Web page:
Principal paid-Chase Card #2
Principal paid-Bank VISA
Principal paid-Kroger card
Principal paid-Capital one card
Principal paid-Money Mkt. Loan


Here's to hoping that this time next year that last number will be $15,000!!!

Saturday, December 26, 2009

A Mental Bucket problem

I'm the first to admit that I have issues with my financial "buckets" or compartments. In my mind, there are many different buckets. I've already told you about the bucket of money given to me by my Dad.

Defining these buckets is not always a bad thing. When I've gotten distributions from employer pension plans, I've never had a problem rolling over 100% to an IRA because in my mind it was pension money. Therefore, my brain thinks it should always and forever remain pension money.

The problem I'm having now has resulted from a comment SS4BC made on this post. Mathematically, I know she's right about not paying extra on the Rental HELOC (4.99% for 15 years) while I still have credit card interest at much higher rates (ranging from 4.99% to 11.99%). Why does my mind make me want to use the rental income only for expenses that relate directly to the rental property?

I have an extra $205 in the rental "account" this month that I'll be sending to a savings account that was set up solely as an Emergency Fund for that property. My goal is to fully fund that account with 6 months of rental property expenses (including annual property taxes) plus the tenant deposit that I might have to return at the end of the lease. Right now, I'm about $1,500 shy of the goal so the $205 will help with that shortfall. But I'm already tormenting myself with the decision I'll have to make if that Emergency Fund ever reaches fully funded status.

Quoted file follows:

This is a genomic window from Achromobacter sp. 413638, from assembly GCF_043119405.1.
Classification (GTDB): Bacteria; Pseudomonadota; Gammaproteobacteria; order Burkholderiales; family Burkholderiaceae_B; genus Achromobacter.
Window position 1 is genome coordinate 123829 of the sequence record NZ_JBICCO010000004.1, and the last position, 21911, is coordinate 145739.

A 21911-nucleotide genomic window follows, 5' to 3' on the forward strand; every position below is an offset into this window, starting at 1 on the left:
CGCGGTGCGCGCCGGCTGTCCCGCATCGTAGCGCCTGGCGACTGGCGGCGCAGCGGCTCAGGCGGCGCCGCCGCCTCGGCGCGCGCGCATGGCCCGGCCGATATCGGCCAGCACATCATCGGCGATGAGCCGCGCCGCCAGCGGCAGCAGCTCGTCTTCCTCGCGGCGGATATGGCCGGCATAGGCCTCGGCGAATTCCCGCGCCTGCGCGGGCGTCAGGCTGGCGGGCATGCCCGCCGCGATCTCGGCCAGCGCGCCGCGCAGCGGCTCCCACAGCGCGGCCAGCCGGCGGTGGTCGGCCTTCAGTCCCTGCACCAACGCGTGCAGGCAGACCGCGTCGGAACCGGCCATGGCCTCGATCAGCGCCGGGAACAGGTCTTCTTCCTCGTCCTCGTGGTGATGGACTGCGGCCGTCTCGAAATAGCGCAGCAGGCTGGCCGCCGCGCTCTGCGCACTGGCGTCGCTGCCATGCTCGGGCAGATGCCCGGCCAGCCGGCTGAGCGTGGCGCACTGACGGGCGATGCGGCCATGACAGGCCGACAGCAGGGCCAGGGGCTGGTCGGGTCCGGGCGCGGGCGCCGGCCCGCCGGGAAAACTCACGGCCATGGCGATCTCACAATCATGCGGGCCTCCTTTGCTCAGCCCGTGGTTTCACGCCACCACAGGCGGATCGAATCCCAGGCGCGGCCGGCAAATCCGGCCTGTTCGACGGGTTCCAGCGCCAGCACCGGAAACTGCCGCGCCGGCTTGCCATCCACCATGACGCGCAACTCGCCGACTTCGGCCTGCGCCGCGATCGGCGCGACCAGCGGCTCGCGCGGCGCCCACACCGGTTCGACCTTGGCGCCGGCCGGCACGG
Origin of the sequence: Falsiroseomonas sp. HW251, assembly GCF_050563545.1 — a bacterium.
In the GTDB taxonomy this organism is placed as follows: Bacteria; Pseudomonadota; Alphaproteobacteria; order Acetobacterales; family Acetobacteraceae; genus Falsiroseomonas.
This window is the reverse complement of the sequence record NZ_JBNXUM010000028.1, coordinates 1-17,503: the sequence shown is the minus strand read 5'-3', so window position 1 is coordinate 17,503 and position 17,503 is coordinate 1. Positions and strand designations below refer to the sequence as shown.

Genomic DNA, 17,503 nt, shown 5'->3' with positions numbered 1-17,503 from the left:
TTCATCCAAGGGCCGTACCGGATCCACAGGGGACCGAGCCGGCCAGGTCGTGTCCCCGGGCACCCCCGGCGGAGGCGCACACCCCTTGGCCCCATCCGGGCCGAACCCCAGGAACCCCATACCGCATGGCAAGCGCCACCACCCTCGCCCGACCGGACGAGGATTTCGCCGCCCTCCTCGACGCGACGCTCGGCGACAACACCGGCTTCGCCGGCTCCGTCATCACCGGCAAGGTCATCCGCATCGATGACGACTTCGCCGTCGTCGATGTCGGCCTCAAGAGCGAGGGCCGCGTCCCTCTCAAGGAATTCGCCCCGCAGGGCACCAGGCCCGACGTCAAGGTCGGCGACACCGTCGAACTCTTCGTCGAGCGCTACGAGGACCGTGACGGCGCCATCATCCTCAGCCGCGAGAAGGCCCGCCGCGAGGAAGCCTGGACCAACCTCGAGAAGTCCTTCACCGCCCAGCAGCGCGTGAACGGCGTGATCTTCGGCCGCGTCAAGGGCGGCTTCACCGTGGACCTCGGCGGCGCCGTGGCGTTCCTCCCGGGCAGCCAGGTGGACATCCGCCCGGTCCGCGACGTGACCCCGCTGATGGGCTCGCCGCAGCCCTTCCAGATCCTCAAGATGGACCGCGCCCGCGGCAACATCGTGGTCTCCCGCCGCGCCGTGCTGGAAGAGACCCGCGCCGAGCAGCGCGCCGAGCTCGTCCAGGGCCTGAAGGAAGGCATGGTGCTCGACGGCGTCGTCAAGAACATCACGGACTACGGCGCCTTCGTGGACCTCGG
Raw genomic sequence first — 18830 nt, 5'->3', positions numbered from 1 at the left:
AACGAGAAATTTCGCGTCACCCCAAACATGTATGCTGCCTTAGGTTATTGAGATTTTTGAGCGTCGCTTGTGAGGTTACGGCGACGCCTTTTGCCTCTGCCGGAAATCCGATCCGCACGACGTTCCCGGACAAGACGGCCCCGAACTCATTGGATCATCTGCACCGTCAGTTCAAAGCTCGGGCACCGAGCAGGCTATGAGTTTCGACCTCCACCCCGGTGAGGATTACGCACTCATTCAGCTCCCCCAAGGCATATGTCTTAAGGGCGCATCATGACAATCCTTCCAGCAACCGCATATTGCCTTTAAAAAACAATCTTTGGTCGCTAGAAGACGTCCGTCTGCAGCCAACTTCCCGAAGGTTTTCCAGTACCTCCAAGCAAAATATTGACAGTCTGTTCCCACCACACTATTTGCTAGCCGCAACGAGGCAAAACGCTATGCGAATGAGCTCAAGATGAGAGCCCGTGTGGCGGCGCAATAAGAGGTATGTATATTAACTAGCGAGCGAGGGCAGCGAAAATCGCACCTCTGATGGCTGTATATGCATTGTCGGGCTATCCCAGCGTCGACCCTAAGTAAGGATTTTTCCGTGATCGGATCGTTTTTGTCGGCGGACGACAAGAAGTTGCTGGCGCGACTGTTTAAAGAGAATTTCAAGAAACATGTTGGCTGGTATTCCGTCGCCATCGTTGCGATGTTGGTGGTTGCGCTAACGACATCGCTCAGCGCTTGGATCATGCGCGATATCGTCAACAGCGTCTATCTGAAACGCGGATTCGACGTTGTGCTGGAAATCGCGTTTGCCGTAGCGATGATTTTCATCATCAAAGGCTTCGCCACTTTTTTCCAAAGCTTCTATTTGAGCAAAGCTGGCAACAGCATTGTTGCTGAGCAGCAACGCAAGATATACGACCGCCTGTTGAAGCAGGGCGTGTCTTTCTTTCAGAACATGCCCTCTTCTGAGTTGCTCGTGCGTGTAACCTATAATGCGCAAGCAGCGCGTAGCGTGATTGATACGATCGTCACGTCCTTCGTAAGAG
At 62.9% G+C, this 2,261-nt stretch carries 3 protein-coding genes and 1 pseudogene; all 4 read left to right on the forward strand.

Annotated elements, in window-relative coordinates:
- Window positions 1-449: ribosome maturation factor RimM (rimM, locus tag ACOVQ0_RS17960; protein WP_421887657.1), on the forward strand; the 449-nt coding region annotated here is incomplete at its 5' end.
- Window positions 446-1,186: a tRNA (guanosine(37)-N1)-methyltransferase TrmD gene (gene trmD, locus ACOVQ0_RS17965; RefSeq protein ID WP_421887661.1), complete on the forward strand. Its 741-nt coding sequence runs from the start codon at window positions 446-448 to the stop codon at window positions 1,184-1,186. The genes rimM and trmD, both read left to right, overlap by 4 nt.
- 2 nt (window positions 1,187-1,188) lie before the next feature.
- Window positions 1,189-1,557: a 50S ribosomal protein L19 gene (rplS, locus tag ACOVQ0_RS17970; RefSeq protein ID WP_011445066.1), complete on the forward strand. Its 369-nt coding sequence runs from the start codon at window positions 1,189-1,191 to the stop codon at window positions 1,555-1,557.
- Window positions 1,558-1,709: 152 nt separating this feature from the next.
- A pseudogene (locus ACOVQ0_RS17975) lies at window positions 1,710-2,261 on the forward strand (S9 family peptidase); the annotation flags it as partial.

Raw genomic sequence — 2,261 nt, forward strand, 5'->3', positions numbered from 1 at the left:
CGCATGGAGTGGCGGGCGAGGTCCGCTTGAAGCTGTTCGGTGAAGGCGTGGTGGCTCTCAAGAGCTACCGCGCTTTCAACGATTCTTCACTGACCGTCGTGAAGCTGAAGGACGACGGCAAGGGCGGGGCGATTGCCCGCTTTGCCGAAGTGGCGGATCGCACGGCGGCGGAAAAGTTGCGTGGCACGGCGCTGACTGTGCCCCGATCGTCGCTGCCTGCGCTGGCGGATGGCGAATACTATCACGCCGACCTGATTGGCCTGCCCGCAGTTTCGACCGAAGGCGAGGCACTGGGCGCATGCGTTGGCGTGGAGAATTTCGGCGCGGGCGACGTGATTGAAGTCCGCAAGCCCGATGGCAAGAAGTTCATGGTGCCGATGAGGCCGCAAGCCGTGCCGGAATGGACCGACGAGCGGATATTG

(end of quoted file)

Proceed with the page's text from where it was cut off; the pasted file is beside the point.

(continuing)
Will I be able to actually use any extra rental income to pay off the credit card bills? I'm not sure, but I'd love to know if anyone else struggles with decisions that aren't mathematically correct but give you peace of mind.

Operation Restore Order & Kroger Credit Card update -Dec. '09

Once all the sleepyheads get up and mom has enough coffee in her bloodstream, Operation Restore Order (ORO) will commence. Meanwhile, part of ORO is running the final tallies on the Christmas budget. My prediction is that we spent every dime of our $1,260 budget. In spite of spending less on gifts, we overspent on the extras....postage for shipping, wrapping, and blowing our food budget for the time savings of take-out and pizza delivery. I don't think we'll see an increase in our credit card balances, but the jury is still out. I really want to get the final numbers crunched ASAP.

I did realize that I neglected to post the last update on the Kroger credit card. This is the one I'm continuing to use to pay for our groceries and gas. I'm still paying off the charges within a day or two of purchase so that by the end of the billing cycle, I've charged and paid at least the balance shown on the last statement. By doing this, I've avoided being charged any interest on the balance for a few months now. I was able to add $14.17 to our payments to bring the new balance down to $663.93.

Activity on the last statement:

Previous Balance $678.10
Payments/Credits -$1,117.88
Transactions $1,103.71
New Balance $663.93

Slowly, but surely, this balance is going down. And slow is just fine with me as long as I'm avoiding interest charges!

Wednesday, December 23, 2009

Primary Mortgage Update - Dec. '09

Not much time to post these days, but I can let you know that another $344.77 has been shaved off this loan. New balance is $253,613.51.

Saturday, December 19, 2009

Capital One Update - Dec. '09